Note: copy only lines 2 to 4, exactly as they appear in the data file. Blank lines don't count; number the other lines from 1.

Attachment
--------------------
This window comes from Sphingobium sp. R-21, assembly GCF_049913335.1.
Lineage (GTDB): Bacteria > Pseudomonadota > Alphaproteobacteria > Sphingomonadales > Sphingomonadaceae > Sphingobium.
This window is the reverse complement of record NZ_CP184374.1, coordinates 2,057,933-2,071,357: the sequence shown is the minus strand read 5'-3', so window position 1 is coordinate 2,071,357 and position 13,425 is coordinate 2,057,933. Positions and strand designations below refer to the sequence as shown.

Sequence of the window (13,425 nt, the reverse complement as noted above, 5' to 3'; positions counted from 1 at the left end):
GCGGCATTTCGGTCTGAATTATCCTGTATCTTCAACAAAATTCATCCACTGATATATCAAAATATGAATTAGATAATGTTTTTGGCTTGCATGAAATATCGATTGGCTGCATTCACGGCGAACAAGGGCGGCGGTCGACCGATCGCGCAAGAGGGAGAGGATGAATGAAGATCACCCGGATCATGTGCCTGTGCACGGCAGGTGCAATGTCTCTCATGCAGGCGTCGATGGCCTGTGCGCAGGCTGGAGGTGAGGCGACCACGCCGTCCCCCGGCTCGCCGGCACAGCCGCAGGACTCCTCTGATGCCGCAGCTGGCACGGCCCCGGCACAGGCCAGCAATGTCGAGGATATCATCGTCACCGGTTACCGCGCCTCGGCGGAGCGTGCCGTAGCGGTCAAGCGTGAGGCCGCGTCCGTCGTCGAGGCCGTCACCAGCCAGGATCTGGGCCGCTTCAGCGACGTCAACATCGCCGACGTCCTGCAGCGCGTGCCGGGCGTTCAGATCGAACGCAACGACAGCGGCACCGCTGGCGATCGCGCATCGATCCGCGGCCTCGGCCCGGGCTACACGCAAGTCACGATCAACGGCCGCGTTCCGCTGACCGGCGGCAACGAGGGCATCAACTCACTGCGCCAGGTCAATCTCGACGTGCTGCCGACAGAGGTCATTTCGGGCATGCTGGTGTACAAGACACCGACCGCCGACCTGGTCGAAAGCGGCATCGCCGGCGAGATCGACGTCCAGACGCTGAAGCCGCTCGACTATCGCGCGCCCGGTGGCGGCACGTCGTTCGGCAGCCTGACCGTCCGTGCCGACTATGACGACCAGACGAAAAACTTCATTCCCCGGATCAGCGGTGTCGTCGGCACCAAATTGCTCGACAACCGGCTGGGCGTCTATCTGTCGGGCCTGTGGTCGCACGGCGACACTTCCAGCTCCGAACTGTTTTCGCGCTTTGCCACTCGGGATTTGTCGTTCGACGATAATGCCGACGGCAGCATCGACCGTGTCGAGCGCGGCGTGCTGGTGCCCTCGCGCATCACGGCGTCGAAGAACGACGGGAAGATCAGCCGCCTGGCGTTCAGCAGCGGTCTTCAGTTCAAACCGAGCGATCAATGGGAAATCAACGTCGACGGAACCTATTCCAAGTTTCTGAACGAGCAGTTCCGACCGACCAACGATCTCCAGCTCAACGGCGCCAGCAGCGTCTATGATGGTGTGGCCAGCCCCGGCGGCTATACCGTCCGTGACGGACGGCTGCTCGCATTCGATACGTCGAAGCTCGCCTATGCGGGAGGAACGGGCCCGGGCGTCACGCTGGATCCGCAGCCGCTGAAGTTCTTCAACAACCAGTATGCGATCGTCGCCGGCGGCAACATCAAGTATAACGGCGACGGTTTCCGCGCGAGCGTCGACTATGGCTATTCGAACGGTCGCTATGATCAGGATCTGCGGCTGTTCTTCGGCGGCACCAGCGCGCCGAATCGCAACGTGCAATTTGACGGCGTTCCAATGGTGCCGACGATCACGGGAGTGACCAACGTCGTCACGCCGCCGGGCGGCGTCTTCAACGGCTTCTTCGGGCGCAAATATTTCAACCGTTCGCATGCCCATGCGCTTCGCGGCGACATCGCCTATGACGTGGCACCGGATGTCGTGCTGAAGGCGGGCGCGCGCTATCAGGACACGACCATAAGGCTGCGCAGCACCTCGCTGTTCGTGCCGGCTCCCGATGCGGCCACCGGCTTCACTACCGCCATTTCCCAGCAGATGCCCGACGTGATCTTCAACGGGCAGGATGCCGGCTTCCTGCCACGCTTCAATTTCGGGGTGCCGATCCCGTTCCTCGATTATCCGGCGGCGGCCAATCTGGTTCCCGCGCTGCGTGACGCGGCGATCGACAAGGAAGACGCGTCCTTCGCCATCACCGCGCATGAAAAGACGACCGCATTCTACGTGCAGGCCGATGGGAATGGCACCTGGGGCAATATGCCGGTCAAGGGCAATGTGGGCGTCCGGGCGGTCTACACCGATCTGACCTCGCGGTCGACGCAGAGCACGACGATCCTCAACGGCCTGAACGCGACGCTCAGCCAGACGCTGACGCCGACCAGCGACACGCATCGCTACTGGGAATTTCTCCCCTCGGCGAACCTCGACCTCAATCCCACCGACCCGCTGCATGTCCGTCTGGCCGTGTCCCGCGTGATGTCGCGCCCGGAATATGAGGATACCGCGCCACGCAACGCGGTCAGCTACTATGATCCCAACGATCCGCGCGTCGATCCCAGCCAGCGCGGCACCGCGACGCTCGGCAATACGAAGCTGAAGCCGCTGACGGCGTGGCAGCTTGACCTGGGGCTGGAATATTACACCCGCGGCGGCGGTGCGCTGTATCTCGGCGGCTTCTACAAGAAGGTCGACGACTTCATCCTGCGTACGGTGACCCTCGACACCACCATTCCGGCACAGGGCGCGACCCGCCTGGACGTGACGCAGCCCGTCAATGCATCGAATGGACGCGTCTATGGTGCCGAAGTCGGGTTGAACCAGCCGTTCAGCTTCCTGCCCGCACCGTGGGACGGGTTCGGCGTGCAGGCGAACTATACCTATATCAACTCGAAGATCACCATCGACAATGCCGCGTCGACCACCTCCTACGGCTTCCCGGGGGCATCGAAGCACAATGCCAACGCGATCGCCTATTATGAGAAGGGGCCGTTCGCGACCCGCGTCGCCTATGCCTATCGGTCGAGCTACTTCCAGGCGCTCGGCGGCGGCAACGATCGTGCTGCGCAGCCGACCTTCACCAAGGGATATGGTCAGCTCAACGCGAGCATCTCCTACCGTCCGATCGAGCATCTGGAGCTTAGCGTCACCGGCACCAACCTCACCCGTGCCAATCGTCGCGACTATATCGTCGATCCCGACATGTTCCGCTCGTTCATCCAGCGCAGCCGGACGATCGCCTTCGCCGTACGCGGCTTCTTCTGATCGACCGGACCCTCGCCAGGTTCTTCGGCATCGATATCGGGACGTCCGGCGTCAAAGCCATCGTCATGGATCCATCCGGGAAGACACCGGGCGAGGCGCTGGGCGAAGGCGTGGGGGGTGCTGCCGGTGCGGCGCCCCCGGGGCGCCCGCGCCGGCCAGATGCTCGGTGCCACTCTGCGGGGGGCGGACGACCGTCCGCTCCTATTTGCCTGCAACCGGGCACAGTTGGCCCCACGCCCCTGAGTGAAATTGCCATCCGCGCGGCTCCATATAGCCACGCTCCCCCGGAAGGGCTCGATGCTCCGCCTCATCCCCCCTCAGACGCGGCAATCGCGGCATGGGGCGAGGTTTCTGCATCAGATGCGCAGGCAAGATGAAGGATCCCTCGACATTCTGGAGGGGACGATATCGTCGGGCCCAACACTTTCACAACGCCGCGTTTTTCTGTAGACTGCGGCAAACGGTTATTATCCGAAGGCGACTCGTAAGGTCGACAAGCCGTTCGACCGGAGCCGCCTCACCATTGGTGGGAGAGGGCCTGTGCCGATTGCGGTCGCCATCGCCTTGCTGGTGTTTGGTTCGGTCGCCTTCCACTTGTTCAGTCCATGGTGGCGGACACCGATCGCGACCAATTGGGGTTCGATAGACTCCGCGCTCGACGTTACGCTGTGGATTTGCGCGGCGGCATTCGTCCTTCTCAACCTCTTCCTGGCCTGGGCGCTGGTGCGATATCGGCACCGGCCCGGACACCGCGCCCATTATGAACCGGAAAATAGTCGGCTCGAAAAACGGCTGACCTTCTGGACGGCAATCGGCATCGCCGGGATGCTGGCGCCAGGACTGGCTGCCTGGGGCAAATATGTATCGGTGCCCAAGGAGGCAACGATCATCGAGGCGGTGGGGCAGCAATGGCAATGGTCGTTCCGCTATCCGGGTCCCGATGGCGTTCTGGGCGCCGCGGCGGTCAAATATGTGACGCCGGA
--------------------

Lineage (GTDB): Bacteria > Pseudomonadota > Alphaproteobacteria > Sphingomonadales > Sphingomonadaceae > Sphingobium.
This window is the reverse complement of record NZ_CP184374.1, coordinates 2,057,933-2,071,357: the sequence shown is the minus strand read 5'-3', so window position 1 is coordinate 2,071,357 and position 13,425 is coordinate 2,057,933. Positions and strand designations below refer to the sequence as shown.

Sequence of the window (13,425 nt, the reverse complement as noted above, 5' to 3'; positions counted from 1 at the left end):